Indeed, inhibition of protein kinase C activity interferes with phosphorylation of the EPOR which suggests that protein kinase C may be an upstream modulator of the EPOR (27).
It appears that angiogenesis is impaired and blood vessels are less responsive to VEGF in the absence of EPOR.
Human neurons, astrocytes and microglial cells produce EPO and express EPOR (54).
Half life is too short for erythropoiesis as continuous EPOR stimulation is required.
EPO-binding to EPORs on erythroid progenitor cells leads to activation of the JAK2-STAT5 signalling pathway and phosphorylation of PI3K and Akt (24) (Figure 1).
EPORs have been found in both vascular and non-vascular renal tissue (80).
EPO and EPOR are expressed in the cerebral cortex, cerebellum, hippocampus, pituitary gland, and spinal cord (Jelkmann, 2005).
Furthermore, abundant expression of EPOR protein has also been found in macrophages, cells that play a pivotal role during wound healing (Haroon et al.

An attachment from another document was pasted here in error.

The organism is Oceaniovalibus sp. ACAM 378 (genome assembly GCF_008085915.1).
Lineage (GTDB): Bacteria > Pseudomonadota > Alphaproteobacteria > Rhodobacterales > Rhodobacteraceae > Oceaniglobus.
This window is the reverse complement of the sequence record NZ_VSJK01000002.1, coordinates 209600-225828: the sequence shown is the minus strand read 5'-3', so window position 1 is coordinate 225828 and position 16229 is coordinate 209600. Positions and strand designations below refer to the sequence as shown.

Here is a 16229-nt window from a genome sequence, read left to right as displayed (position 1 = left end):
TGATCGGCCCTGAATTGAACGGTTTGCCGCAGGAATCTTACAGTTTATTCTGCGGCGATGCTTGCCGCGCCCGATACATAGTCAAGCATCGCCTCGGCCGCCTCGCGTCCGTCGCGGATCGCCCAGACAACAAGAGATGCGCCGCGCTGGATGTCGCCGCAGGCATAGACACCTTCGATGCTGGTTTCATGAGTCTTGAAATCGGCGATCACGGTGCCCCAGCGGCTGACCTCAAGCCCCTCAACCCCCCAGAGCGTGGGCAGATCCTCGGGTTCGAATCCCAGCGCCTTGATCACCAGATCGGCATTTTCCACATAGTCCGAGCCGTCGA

They detected EPO throughout the entire process, and their observed results of EPOR, STAT5 and BAX expressions during retinal and lens differentiation suggest that EPOR may play an important part in the normal development of the eye via apoptosis (Wu et al.
However, they also observed that EPOR expression was similar in both groups.
They speculated that EPO interacts with EPOR in the photoreceptor inner segment, protecting retinal photoreceptors from light-induced apoptotic pathways.
However, they found that intraretinal injections of soluble EPOR reduced neovascularization in 19-day-old mice in a dose dependent manner (25 ng resulted in 65% reduction, 62.